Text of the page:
Hostel Bookers is running a game of photo tag and were kind enough to include us in their inaugural post. I love going back through photographs that I haven’t looked at recently. Each one tells a story and reminds me of a precious moment in time. Along with my fellow photographer friends, Bears and Beans, The Travel Tart, Traveling Canucks, Landlopers, Canvas of Light, and Virtual Wayfarer, we are kicking off the game and sharing our favourite Seven Super Travel Photos.
Play with us in 5 easy steps
1. Choose 7 of your own photos, one for each of the following categories:
2. Write a short description for each image.
3. Write somewhere in your blog post: ‘I am taking part in HostelBookers 7 Super Shots‘.
4. Tell us you have participated and tweet the hashtag #7SuperShots
5. Nominate 5 other bloggers by including a link to their blog in your post.
Hostelbookers will be retweeting and sharing the best posts from participating bloggers. Make sure to tag us on twitter with your 7 Photos so that we can tweet it as well!
Take a look at HostelBookers own list of 7 photos that… and see what photo we contributed along with our 6 other partners in crime.
It’s known as one of the best one day treks in the world. The Tongariro Crossing on New Zealand’s North Island certainly lives up to the hype. We started our hike early in the morning and the crisp air may have chilled our bones, but the brisk morning made for clear skies and gave the partially frozen dew a glimmering beauty. With Mount Doom looming in the background, I envisioned the Hobbits fighting their way up this epic mountain to return the ring. The colours and the beauty of the Tongariro Crossing took my breath away at every turn.
We were riding bicycles around Inle Lake, Myanmar when we came across these two little cuties. They were keeping watch on their water buffalo and when they saw us motioned us to come over and say hi. They didn’t speak a word of English, we didn’t speak a word of Burmese but they loved posing for Dave’s camera. The boy in the front was the real ham and kept shoving his little brother out of the way. Dave would snap some photos, he would show them their shot on the screen and they laughed and giggled while motioning him to take another. It makes us smile because that was a very good day and these boys will always remain on our memory for the rest of our lives.
Chobe National Park has one of the largest concentrations of wildlife in all of Africa.What is unique about a safari here is that you cruise the Chobe river to spot game. Elephants are a plenty in Chobe and we saw many as we rode our bikes along the famed Elephant Highway. But it was during our river cruise that we were truly at peace. As the evening came to an end, this bird spread it’s wings as if saluting sun while saying goodbye to another beautiful day on the continent of Africa.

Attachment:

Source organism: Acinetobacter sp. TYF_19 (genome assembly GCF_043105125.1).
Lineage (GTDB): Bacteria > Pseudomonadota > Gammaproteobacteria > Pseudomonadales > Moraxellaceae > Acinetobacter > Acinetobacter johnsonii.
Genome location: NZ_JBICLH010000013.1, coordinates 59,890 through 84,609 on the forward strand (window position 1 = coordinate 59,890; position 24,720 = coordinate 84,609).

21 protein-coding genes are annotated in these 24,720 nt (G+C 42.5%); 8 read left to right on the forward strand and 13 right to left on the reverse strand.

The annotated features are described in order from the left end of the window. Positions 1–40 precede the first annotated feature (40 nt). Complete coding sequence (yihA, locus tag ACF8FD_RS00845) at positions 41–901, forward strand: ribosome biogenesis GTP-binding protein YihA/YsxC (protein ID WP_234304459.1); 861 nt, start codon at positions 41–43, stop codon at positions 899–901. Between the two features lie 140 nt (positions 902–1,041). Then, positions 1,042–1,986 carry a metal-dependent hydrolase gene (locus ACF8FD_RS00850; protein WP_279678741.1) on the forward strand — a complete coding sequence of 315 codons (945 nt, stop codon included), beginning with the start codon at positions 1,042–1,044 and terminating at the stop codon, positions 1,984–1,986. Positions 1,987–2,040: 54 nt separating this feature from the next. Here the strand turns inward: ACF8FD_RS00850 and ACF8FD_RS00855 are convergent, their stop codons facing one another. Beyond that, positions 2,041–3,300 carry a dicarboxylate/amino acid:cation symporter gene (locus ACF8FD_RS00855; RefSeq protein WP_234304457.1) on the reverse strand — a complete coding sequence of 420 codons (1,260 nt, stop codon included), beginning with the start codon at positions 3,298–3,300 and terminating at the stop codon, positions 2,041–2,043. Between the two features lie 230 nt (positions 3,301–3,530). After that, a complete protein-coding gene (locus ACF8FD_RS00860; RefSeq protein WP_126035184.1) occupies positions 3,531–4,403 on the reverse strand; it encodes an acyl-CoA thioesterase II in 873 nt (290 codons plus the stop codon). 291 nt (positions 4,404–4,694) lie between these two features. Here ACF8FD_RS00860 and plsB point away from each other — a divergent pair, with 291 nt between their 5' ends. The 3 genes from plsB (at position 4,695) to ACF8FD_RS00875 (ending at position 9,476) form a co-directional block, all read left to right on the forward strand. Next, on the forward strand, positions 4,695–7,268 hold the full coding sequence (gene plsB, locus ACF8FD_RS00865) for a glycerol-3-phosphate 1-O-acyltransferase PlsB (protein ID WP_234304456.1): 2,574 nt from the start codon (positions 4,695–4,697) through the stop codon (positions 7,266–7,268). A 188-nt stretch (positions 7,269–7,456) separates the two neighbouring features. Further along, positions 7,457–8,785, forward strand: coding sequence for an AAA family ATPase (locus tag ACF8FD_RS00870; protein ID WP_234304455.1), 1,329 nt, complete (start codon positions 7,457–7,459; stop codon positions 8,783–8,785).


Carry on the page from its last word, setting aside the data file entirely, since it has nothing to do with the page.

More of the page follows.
We were visiting a project for Plan Canada, the charity we raised money and awareness for as we cycled Africa. The entire village came out to say hello to us and show off their schools, fields, well and medical centre all built with the help of Plan Canada. Today it is a sustainable operation that is independently run by the village itself. As swarms of children followed our every move, this young girl carrying a baby on her back caught my eye. Her calm manner stood out among the energetic group and I wondered what she was thinking about? I wonder what her future will be and where she is today?
I don’t take a lot of food photographs, but while we were in Fiji, it seemed that food constantly caught my attention. We were staying at the Pearl Fiji and each night we were treated to a spectacular feast. When we entered the restaurant we enjoyed our welcome drink of Kava, sat down to a meal complete with local entertainment and enjoyed heavenly dished like this lobster. Mmm Mmm Good.
China was a fascinating place to explore. The old is being erased to make for the new and modern 21st century. As we sailed through the Three Gorges, our guides explained how the massive feat of engineering, The Three Gorges Damn project flooded the entire area burying thousand year old villages under the later never to be heard from again. Ancient temples were destroyed and cultural monuments were lost only to be rebuilt and replicated for tourist to view. But there are pockets of China where people still cling to the past and a simple fisherman can be found working on the water. While cruise liners and luxury ships pass, rural families cling to their past and follow the traditions of their ancient ancestors.
It seemed that every turn in Jordan offered an opportunity to take that “National Geographic Shot” but many have already seen my pictures of Petra. And I am more drawn to my time in Wadi Rum. Taking a camel ride in the middle of the Arabian Desert at sunset is something that I dreamed of doing as a child scouring through my parents National Geographic collection. When I think of the National Geographic of my childhood, I think of photos like this. Photos that give you a glimpse of the way of life in an exotic land.